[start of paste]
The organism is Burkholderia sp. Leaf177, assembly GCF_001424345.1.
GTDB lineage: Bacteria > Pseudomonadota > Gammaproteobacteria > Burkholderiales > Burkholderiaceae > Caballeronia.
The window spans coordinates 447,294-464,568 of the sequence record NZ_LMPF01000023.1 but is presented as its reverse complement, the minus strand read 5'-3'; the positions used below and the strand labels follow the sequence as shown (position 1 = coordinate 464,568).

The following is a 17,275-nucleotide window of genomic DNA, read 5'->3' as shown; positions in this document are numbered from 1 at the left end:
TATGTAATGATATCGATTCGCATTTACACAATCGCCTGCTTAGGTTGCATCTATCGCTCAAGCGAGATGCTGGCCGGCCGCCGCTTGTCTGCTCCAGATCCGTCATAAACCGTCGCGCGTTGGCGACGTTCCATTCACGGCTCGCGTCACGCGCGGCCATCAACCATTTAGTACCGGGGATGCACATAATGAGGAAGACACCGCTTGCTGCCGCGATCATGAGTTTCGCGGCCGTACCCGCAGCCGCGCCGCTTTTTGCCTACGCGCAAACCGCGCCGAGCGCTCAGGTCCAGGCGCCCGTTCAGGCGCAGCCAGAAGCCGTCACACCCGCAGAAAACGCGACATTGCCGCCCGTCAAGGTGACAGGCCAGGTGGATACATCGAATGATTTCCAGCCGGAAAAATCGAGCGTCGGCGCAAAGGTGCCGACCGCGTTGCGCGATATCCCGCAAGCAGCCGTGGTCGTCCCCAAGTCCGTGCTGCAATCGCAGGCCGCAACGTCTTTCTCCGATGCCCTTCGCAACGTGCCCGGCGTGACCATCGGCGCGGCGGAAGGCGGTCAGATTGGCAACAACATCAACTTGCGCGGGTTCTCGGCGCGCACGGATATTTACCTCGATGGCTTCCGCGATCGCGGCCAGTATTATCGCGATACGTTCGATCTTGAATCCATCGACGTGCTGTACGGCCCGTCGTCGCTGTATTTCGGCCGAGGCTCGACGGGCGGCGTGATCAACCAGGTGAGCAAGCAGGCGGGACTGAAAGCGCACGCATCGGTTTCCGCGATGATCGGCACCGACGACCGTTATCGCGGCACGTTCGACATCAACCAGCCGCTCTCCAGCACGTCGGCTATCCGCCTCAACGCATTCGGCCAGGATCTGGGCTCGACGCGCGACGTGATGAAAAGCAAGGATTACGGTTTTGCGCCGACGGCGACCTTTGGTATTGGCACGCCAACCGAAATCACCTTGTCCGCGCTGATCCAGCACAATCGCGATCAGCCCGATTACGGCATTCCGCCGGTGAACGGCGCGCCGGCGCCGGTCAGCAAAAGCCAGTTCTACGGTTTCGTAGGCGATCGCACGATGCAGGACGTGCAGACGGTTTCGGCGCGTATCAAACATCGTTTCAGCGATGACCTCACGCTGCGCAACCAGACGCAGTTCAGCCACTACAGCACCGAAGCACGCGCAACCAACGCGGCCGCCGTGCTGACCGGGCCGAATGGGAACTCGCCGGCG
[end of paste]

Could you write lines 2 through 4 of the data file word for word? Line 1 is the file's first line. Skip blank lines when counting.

GTDB lineage: Bacteria > Pseudomonadota > Gammaproteobacteria > Burkholderiales > Burkholderiaceae > Caballeronia.
The window spans coordinates 447,294-464,568 of the sequence record NZ_LMPF01000023.1 but is presented as its reverse complement, the minus strand read 5'-3'; the positions used below and the strand labels follow the sequence as shown (position 1 = coordinate 464,568).

The following is a 17,275-nucleotide window of genomic DNA, read 5'->3' as shown; positions in this document are numbered from 1 at the left end: